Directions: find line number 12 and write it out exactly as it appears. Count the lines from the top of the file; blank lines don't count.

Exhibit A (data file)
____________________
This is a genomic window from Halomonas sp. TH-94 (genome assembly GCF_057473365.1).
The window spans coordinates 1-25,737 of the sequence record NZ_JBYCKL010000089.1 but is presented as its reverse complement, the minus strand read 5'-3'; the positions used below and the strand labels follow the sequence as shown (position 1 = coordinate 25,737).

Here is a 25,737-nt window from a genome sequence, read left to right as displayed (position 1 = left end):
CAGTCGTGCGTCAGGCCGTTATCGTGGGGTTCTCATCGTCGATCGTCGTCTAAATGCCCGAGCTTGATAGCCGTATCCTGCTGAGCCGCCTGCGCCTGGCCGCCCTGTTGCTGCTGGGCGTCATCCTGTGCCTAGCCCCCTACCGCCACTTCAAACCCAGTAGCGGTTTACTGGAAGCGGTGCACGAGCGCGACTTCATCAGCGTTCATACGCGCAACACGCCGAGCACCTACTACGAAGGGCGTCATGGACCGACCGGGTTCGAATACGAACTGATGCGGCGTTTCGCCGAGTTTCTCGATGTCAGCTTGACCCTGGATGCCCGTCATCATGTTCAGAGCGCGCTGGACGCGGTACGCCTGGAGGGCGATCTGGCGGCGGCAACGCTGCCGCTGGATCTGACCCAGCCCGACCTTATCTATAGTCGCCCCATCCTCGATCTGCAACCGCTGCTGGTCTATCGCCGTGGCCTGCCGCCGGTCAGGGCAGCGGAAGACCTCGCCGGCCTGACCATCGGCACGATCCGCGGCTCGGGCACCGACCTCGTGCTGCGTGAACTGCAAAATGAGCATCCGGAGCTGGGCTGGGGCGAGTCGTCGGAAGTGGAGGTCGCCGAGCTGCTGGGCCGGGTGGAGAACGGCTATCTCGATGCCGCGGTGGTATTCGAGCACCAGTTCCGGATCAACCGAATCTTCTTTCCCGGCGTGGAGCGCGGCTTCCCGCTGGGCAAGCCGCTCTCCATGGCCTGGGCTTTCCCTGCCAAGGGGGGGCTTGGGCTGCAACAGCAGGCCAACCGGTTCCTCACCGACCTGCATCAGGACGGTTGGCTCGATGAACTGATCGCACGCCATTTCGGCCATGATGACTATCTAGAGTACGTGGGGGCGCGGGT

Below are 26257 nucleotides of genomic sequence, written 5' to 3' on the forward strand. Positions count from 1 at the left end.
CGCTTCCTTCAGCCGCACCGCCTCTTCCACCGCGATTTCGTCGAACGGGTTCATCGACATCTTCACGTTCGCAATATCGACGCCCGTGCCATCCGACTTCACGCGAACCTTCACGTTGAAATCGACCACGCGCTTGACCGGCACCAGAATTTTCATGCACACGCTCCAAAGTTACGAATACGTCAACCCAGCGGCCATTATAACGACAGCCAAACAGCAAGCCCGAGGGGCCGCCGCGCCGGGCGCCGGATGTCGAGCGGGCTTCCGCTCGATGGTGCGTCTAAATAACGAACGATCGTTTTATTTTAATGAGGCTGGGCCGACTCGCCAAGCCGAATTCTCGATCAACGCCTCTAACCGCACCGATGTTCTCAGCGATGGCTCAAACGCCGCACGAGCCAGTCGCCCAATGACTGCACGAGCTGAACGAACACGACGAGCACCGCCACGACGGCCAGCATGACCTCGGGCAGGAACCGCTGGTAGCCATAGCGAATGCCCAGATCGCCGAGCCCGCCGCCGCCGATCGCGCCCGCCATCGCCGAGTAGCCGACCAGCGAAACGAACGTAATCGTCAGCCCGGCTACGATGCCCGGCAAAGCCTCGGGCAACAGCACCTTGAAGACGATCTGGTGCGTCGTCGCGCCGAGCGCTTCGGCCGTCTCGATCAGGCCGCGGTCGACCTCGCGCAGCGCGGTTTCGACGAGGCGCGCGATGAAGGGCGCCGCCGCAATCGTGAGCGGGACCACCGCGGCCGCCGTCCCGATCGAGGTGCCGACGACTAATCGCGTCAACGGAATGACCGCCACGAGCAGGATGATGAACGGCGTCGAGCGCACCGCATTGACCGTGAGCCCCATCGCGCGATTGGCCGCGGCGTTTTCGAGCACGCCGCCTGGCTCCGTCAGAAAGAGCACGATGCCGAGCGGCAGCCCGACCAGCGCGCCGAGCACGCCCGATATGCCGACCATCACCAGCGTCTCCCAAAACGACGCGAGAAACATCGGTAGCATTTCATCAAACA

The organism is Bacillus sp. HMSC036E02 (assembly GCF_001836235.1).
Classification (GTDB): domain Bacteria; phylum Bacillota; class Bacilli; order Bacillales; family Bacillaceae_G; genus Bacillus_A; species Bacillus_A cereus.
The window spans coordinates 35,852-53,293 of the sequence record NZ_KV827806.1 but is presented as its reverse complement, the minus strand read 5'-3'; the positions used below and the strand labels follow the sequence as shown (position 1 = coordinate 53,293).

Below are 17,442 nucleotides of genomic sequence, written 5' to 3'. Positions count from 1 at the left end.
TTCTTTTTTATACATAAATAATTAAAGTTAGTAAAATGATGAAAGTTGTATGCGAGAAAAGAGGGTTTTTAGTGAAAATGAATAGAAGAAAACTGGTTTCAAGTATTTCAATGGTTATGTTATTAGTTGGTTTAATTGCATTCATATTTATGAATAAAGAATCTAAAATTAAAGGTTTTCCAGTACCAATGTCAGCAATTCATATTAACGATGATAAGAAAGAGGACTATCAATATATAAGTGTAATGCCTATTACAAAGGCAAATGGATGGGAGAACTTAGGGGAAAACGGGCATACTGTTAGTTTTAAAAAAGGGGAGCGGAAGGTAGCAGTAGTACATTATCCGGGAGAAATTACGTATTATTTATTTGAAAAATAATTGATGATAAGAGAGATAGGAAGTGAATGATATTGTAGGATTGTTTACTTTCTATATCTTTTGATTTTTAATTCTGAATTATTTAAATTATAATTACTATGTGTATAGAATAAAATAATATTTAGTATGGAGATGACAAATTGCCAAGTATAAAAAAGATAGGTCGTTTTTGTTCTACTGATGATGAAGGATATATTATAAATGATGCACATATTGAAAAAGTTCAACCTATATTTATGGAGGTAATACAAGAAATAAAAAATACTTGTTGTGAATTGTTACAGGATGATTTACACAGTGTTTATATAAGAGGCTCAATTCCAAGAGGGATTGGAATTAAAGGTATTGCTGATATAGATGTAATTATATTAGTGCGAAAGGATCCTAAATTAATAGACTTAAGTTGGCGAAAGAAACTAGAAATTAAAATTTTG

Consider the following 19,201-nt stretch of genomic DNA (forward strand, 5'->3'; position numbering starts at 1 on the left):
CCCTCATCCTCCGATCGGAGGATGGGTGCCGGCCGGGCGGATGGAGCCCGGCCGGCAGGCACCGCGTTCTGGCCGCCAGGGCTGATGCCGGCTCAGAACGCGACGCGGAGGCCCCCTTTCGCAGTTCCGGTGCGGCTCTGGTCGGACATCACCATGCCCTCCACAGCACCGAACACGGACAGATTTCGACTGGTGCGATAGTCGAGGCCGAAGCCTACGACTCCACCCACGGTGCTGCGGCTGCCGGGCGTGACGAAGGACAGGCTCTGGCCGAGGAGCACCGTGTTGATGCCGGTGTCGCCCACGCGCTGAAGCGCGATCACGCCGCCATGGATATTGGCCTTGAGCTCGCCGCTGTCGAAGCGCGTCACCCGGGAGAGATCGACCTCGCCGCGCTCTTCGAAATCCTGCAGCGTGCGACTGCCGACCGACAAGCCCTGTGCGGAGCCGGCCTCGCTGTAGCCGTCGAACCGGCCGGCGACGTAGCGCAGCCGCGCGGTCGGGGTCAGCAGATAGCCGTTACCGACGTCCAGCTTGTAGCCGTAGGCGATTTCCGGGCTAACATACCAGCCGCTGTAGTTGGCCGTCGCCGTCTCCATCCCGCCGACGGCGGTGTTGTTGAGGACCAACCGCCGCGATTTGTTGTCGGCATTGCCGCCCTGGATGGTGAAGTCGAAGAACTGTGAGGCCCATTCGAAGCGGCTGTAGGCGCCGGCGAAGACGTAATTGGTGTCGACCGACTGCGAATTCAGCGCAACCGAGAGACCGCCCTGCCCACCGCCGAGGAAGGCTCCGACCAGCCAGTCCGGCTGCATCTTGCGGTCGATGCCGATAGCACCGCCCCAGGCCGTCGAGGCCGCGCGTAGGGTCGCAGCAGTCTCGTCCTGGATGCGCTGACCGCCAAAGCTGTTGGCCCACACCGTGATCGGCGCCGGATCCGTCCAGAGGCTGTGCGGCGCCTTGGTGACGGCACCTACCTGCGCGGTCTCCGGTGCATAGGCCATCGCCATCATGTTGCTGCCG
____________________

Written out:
Consider the following 19,201-nt stretch of genomic DNA (forward strand, 5'->3'; position numbering starts at 1 on the left):